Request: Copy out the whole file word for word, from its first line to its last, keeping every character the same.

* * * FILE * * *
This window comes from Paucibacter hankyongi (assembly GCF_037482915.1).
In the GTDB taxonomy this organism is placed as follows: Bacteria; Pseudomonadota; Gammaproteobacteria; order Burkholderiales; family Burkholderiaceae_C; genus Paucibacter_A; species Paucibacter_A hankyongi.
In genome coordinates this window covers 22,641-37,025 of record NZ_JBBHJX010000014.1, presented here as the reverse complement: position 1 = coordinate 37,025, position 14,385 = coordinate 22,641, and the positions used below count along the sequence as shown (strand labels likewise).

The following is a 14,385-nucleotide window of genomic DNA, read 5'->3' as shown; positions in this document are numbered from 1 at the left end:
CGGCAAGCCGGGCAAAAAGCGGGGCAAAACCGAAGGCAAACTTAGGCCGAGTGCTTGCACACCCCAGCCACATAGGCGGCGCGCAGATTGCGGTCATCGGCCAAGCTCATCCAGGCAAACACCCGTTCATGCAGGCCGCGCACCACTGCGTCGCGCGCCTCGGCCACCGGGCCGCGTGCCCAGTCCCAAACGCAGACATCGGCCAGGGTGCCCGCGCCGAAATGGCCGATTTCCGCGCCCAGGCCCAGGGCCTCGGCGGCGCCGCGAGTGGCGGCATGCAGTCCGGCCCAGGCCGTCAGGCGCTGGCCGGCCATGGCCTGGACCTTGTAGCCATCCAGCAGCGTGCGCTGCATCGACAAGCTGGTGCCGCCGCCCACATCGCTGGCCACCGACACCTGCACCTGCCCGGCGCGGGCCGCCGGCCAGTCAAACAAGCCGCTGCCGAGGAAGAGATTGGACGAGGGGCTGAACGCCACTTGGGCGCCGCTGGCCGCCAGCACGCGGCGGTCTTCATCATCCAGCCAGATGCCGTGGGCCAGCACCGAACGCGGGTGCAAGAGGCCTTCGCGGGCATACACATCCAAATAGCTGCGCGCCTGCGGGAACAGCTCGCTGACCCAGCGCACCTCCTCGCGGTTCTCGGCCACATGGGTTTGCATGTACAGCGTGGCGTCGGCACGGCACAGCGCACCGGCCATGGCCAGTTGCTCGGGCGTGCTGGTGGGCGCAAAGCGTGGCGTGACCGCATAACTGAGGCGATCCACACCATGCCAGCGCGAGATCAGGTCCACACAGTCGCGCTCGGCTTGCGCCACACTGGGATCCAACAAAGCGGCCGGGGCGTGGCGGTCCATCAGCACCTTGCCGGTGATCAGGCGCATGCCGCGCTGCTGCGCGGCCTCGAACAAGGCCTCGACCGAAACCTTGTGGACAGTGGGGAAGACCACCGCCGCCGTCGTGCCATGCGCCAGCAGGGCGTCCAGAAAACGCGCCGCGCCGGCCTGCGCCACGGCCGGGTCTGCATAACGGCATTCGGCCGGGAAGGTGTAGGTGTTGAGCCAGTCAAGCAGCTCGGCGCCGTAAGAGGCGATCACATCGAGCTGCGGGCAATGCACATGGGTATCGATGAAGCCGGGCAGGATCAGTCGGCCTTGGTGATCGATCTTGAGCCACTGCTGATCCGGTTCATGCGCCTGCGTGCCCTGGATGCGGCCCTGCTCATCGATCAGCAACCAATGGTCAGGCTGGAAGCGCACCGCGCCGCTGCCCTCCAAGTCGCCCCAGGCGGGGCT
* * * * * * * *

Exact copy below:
This window comes from Paucibacter hankyongi (assembly GCF_037482915.1).
In the GTDB taxonomy this organism is placed as follows: Bacteria; Pseudomonadota; Gammaproteobacteria; order Burkholderiales; family Burkholderiaceae_C; genus Paucibacter_A; species Paucibacter_A hankyongi.
In genome coordinates this window covers 22,641-37,025 of record NZ_JBBHJX010000014.1, presented here as the reverse complement: position 1 = coordinate 37,025, position 14,385 = coordinate 22,641, and the positions used below count along the sequence as shown (strand labels likewise).

The following is a 14,385-nucleotide window of genomic DNA, read 5'->3' as shown; positions in this document are numbered from 1 at the left end:
CGGCAAGCCGGGCAAAAAGCGGGGCAAAACCGAAGGCAAACTTAGGCCGAGTGCTTGCACACCCCAGCCACATAGGCGGCGCGCAGATTGCGGTCATCGGCCAAGCTCATCCAGGCAAACACCCGTTCATGCAGGCCGCGCACCACTGCGTCGCGCGCCTCGGCCACCGGGCCGCGTGCCCAGTCCCAAACGCAGACATCGGCCAGGGTGCCCGCGCCGAAATGGCCGATTTCCGCGCCCAGGCCCAGGGCCTCGGCGGCGCCGCGAGTGGCGGCATGCAGTCCGGCCCAGGCCGTCAGGCGCTGGCCGGCCATGGCCTGGACCTTGTAGCCATCCAGCAGCGTGCGCTGCATCGACAAGCTGGTGCCGCCGCCCACATCGCTGGCCACCGACACCTGCACCTGCCCGGCGCGGGCCGCCGGCCAGTCAAACAAGCCGCTGCCGAGGAAGAGATTGGACGAGGGGCTGAACGCCACTTGGGCGCCGCTGGCCGCCAGCACGCGGCGGTCTTCATCATCCAGCCAGATGCCGTGGGCCAGCACCGAACGCGGGTGCAAGAGGCCTTCGCGGGCATACACATCCAAATAGCTGCGCGCCTGCGGGAACAGCTCGCTGACCCAGCGCACCTCCTCGCGGTTCTCGGCCACATGGGTTTGCATGTACAGCGTGGCGTCGGCACGGCACAGCGCACCGGCCATGGCCAGTTGCTCGGGCGTGCTGGTGGGCGCAAAGCGTGGCGTGACCGCATAACTGAGGCGATCCACACCATGCCAGCGCGAGATCAGGTCCACACAGTCGCGCTCGGCTTGCGCCACACTGGGATCCAACAAAGCGGCCGGGGCGTGGCGGTCCATCAGCACCTTGCCGGTGATCAGGCGCATGCCGCGCTGCTGCGCGGCCTCGAACAAGGCCTCGACCGAAACCTTGTGGACAGTGGGGAAGACCACCGCCGCCGTCGTGCCATGCGCCAGCAGGGCGTCCAGAAAACGCGCCGCGCCGGCCTGCGCCACGGCCGGGTCTGCATAACGGCATTCGGCCGGGAAGGTGTAGGTGTTGAGCCAGTCAAGCAGCTCGGCGCCGTAAGAGGCGATCACATCGAGCTGCGGGCAATGCACATGGGTATCGATGAAGCCGGGCAGGATCAGTCGGCCTTGGTGATCGATCTTGAGCCACTGCTGATCCGGTTCATGCGCCTGCGTGCCCTGGATGCGGCCCTGCTCATCGATCAGCAACCAATGGTCAGGCTGGAAGCGCACCGCGCCGCTGCCCTCCAAGTCGCCCCAGGCGGGGCT